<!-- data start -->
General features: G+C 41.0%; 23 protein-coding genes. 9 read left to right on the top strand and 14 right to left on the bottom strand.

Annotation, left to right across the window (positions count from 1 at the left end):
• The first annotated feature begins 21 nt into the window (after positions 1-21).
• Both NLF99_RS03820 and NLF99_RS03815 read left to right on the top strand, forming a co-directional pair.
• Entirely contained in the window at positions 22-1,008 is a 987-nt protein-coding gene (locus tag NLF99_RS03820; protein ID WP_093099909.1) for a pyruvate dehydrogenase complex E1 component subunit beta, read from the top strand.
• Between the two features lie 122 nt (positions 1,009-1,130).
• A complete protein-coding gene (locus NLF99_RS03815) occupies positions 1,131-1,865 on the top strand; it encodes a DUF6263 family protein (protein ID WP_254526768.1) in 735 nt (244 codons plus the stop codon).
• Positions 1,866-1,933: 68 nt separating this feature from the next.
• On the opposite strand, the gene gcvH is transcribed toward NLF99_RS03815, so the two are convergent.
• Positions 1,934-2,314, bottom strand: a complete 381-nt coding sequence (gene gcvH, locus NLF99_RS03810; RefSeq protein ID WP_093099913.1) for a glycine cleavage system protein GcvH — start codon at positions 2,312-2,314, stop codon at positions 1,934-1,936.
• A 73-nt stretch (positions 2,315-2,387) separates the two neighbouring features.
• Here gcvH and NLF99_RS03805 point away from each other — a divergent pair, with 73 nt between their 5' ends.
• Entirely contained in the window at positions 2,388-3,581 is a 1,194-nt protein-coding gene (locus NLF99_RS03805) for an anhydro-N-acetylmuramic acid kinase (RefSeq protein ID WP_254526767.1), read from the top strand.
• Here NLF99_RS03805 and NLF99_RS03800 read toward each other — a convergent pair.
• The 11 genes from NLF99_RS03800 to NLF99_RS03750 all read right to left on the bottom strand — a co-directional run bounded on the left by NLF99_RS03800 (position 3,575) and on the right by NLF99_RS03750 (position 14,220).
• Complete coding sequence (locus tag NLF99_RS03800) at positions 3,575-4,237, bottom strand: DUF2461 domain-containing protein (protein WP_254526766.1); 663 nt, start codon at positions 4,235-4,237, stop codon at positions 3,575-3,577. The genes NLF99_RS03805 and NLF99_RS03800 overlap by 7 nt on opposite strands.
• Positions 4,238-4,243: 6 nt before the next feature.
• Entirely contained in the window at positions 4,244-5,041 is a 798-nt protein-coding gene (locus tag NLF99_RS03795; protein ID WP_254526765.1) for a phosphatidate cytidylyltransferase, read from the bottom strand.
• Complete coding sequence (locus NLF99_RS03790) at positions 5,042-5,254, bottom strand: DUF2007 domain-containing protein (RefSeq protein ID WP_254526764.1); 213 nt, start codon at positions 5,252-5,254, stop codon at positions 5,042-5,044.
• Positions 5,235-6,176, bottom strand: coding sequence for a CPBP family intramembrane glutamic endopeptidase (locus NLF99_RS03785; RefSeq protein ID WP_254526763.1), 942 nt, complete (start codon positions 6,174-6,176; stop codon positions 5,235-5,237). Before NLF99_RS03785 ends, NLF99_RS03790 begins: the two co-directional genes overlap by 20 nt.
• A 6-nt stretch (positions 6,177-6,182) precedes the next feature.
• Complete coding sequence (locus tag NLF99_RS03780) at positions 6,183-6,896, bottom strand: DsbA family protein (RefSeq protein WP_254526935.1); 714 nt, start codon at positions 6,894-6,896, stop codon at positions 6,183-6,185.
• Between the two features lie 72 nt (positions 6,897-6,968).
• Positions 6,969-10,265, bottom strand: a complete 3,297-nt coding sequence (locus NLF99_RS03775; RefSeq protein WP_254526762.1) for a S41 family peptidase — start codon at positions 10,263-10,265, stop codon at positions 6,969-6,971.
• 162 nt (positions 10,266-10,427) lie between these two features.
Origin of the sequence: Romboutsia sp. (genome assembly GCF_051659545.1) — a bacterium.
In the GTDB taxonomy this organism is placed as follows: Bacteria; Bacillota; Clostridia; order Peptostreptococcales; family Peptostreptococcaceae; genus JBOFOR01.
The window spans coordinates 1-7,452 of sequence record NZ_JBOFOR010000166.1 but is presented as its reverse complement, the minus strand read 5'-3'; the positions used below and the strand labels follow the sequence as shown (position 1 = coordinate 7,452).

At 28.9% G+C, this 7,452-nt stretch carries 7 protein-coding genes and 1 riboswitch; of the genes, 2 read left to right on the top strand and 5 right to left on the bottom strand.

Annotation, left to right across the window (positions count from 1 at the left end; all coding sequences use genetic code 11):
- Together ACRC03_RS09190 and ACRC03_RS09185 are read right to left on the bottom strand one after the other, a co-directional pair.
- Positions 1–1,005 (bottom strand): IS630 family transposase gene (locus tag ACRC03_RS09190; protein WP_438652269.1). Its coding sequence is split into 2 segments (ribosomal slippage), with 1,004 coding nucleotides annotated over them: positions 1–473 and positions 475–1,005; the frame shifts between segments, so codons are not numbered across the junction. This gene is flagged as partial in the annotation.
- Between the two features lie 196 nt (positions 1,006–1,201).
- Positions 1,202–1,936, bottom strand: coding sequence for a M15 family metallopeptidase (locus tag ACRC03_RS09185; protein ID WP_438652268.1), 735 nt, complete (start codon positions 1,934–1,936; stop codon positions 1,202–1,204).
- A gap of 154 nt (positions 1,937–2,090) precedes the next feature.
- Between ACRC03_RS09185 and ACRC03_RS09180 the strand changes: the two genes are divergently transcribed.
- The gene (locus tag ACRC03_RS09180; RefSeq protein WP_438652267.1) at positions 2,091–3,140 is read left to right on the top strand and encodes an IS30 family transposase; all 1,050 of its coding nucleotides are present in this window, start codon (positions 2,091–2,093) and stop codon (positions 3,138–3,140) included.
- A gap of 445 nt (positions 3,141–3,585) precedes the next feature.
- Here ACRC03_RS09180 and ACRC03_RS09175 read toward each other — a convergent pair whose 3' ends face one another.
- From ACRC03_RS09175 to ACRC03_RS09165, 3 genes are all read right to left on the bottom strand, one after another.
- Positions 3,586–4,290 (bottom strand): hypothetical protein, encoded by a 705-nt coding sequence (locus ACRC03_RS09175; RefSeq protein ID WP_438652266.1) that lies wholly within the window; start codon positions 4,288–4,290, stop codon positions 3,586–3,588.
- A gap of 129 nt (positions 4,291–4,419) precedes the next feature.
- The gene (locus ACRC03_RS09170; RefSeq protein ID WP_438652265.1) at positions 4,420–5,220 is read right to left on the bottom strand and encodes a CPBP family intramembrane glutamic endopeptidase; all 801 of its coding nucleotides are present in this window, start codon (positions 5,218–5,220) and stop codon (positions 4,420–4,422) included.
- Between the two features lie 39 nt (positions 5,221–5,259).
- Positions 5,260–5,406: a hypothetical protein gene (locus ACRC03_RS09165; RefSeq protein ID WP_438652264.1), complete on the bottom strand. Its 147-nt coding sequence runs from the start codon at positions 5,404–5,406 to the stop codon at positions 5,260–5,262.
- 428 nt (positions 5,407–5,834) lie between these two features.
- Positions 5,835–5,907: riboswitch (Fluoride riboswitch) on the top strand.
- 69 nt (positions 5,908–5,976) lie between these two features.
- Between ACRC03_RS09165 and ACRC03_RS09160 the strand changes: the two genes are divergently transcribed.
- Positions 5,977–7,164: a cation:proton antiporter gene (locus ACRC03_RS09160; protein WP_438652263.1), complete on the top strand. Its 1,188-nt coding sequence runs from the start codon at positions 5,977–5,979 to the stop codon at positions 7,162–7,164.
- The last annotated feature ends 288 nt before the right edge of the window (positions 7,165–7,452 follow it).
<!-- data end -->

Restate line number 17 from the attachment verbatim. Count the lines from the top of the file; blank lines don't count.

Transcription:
• Positions 4,238-4,243: 6 nt before the next feature.